What can a person say to someone whose loved one has just died?
Before Diane died, I had never thought much about this question. I would choose from among my small collection of pat phrases the one that I thought most helpful to the situation, sort of like rummaging through the fishing box for the best lure. In my defense I can at least say that I have never used “for a Christian, dying is like graduation.” True for the dead person, but for the family it’s more like Tevye sending his daughter off to Siberia. Especially when one of those family members had been hoping for Mom to witness his upcoming high school graduation.
Sometimes, like Martha, I need to hear truth. Martha accuses Jesus, “Lord, if you had been there, my brother would not have died.” Her unspoken challenge of “why!?” rings loud and clear. To her need for answers, Jesus speaks challenging truth: “I am the resurrection and the life. He who believes in me will live, even though he dies; and whoever lives and believes in me will never die. Do you believe this?”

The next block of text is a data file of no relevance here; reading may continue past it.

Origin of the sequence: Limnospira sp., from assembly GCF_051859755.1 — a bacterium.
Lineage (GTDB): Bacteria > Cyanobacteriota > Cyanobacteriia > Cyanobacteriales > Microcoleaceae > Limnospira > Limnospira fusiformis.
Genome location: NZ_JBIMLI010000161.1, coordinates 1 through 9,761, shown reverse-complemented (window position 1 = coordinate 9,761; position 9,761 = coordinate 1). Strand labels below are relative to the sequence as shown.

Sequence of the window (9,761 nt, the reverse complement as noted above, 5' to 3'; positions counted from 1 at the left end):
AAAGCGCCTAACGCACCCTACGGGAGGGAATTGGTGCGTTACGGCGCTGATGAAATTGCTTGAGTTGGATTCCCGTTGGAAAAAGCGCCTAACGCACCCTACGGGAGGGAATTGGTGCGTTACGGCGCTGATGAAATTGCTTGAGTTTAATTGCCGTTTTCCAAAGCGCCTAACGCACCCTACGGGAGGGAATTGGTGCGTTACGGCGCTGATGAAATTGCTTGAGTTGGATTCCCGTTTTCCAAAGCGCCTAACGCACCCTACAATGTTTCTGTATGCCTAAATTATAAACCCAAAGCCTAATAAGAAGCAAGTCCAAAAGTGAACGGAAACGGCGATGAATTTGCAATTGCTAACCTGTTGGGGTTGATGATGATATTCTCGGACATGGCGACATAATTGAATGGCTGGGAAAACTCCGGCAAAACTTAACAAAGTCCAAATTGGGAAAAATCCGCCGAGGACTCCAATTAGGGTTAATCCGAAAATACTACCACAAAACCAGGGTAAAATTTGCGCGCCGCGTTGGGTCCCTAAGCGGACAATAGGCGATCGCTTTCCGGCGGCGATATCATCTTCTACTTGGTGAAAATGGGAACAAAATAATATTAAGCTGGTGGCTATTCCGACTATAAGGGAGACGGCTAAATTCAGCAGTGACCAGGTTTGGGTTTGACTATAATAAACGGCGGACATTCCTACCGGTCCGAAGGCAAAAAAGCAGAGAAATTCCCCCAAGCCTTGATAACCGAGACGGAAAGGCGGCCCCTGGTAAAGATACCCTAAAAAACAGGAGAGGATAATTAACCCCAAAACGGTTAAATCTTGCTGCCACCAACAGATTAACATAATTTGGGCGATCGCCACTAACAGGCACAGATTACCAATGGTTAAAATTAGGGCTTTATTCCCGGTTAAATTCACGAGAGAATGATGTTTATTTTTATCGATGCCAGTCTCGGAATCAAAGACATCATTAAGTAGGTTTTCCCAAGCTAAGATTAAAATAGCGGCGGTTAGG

Sometimes, I just need to know someone listens and cares. When Jesus saw Martha’s sister Mary weeping, he saw that her questions weren’t really looking for his answers, right then anyway. She needed comfort. So when she wept, "Jesus wept."
Thank you to Christian Courtemanche of Jericho Congregational Church for sharing the above insight about the Lazarus story with our Sunday School class several months ago. As Solomon wrote, to everything there is a season, a time to weep and a time to speak. In the presence of grieving friends, Jesus knew when to speak, and when to weep. Holy Spirit, give me such insight into the hearts of the hurting.